Doctorate in Leadership for Educational Justice

The Doctorate in Leadership for Educational Justice (Ed.D.) is a nationally unique program that engages students in rigorous study, debate, research, and practice. Our driving mission is to produce scholarly practitioners who are sought for leadership roles in schools, districts, colleges, universities, agencies and public service.

Learning outcomes for the Doctorate in Leadership for Educational Justice (Ed.D.) are found online at www.redlands.edu/EDD-LDREJ/learning-outcomes.

Program Requirements
The entire program comprises 60 semester credits of advanced graduate work taken over three or four years. The requirements include 21 credits of core content coursework, 15 credits of concentration coursework, 9 credits of methods coursework, and 15 credits of dissertation work. Each student will declare a concentration from the following: higher education and student affairs, education administration (with Preliminary Administrative Services credential), education administration (without credential), community-engaged leadership in schools and society, or general concentration. With faculty approval, students may transfer in up to 6 credits of master’s or higher-level coursework if it is relevant to and aligns with program curriculum. Coursework must comply with the doctoral credit obsolescence policy. Please refer to the Ed.D. Handbook for additional information and requirements.

Concentration Descriptions:

Higher Education and Student Affairs Concentration (15 credits):

The concentration in Higher Education and Student Affairs exposes students to the social, cultural, and organizational contexts of higher education, theories of leadership and student development, and discussion of current issues. Students in this concentration will select five content courses from the Higher Education and Student Affairs program.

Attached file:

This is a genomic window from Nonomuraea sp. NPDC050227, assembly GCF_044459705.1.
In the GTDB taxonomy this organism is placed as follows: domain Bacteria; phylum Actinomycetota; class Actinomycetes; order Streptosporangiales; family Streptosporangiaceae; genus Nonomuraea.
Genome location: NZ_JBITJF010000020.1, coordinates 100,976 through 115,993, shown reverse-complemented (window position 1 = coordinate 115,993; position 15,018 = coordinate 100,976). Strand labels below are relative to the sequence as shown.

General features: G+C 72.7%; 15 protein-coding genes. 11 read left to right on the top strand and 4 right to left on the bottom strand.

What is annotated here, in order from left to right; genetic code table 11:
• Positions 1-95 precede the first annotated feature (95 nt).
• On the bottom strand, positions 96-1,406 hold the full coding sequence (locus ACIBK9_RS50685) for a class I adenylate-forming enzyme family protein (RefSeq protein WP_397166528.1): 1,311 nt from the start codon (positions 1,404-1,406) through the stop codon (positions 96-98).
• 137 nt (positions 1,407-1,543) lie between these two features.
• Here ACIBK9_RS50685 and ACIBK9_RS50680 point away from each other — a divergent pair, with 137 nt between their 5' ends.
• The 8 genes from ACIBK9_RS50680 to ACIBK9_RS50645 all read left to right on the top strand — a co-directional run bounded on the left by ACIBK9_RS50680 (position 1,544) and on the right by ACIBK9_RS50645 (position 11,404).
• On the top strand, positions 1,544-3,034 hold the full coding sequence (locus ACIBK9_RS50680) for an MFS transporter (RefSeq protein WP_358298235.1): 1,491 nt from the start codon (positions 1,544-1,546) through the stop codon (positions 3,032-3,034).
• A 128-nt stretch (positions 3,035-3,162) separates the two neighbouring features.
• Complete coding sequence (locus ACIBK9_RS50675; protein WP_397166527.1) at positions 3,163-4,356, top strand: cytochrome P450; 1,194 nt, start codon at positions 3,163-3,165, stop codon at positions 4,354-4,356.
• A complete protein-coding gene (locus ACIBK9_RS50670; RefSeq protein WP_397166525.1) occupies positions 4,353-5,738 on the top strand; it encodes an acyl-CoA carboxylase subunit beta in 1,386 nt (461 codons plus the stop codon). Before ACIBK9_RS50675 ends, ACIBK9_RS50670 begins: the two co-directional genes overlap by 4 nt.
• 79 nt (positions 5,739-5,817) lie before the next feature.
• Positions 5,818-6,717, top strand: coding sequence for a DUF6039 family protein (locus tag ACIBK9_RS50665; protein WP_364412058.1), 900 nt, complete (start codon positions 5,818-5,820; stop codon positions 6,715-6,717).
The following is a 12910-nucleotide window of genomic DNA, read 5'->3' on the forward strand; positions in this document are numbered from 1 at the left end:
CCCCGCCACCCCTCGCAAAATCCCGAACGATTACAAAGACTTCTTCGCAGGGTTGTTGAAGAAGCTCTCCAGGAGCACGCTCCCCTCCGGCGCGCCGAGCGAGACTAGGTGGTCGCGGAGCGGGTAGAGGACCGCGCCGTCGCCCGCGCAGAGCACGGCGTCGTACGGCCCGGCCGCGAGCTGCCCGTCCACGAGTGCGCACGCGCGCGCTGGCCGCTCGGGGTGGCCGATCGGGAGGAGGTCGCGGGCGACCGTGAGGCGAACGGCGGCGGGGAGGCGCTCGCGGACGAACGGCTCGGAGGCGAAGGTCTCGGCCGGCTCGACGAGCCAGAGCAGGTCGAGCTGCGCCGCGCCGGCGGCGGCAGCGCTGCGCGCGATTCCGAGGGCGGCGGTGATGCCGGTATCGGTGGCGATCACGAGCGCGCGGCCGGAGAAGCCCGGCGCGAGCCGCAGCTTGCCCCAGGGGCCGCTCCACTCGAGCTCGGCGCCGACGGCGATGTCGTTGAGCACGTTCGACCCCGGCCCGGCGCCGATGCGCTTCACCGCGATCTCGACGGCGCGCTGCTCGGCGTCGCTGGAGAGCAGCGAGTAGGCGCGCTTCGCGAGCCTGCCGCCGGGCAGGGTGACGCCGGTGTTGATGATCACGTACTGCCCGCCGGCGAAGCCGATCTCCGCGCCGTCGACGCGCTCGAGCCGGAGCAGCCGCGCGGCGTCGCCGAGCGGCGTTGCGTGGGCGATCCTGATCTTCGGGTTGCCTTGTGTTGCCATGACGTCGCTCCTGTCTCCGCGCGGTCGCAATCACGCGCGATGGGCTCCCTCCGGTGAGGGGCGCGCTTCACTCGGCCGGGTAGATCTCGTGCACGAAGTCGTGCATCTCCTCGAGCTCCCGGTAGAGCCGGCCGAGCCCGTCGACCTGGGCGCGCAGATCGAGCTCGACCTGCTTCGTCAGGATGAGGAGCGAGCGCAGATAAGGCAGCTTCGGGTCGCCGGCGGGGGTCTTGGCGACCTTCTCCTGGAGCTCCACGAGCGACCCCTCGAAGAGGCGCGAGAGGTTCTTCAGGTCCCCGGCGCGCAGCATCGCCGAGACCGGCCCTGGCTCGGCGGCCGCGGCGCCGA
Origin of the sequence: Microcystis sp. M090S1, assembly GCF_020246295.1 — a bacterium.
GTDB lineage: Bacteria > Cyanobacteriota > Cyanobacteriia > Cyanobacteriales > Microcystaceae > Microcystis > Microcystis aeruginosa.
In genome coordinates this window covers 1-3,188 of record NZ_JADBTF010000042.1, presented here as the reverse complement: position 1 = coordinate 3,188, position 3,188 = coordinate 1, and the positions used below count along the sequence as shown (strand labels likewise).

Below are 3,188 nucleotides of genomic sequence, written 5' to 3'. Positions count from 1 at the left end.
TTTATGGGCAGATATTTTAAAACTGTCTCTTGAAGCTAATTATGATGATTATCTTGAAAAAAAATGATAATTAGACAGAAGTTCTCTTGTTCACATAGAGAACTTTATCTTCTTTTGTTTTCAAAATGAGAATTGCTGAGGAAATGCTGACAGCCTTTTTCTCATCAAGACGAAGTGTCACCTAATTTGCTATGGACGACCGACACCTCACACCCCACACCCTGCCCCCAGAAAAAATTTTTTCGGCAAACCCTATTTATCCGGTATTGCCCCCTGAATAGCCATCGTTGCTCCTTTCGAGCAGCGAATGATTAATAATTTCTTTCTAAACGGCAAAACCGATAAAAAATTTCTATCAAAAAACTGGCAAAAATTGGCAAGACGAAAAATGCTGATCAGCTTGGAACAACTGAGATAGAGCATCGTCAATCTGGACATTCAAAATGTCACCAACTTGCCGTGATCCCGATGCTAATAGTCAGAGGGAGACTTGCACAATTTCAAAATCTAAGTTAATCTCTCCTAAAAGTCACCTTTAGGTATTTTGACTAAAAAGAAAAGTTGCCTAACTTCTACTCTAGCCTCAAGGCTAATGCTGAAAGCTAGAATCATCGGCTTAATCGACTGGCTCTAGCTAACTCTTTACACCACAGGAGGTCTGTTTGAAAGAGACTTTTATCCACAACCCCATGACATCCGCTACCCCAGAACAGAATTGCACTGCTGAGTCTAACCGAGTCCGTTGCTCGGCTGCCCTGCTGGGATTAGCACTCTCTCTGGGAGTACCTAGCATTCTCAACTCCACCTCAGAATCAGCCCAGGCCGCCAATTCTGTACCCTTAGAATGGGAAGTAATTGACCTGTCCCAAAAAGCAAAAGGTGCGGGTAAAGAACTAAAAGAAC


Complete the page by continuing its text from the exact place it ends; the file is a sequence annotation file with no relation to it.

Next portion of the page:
Education Administration Concentration (with Preliminary Administrative Services Credential) (15 credits):

The concentration in Education Administration with an embedded preliminary administrative services credential (PASC) provides candidates with the opportunity to expand on their leadership skills in a deep and meaningful way, meet the state standards for educational leadership, engage in meaningful fieldwork in education administration, and complete the state performance assessment for education leaders (California Administrator Performance Assessment—CalAPA). In this five-course series, students engage in a deep dive into program evaluation and assessment; education law, finance, and personnel management; coaching and teacher development; and, applied leadership skills in leadership labs.

Education Administration Concentration (without credential) (15 credits):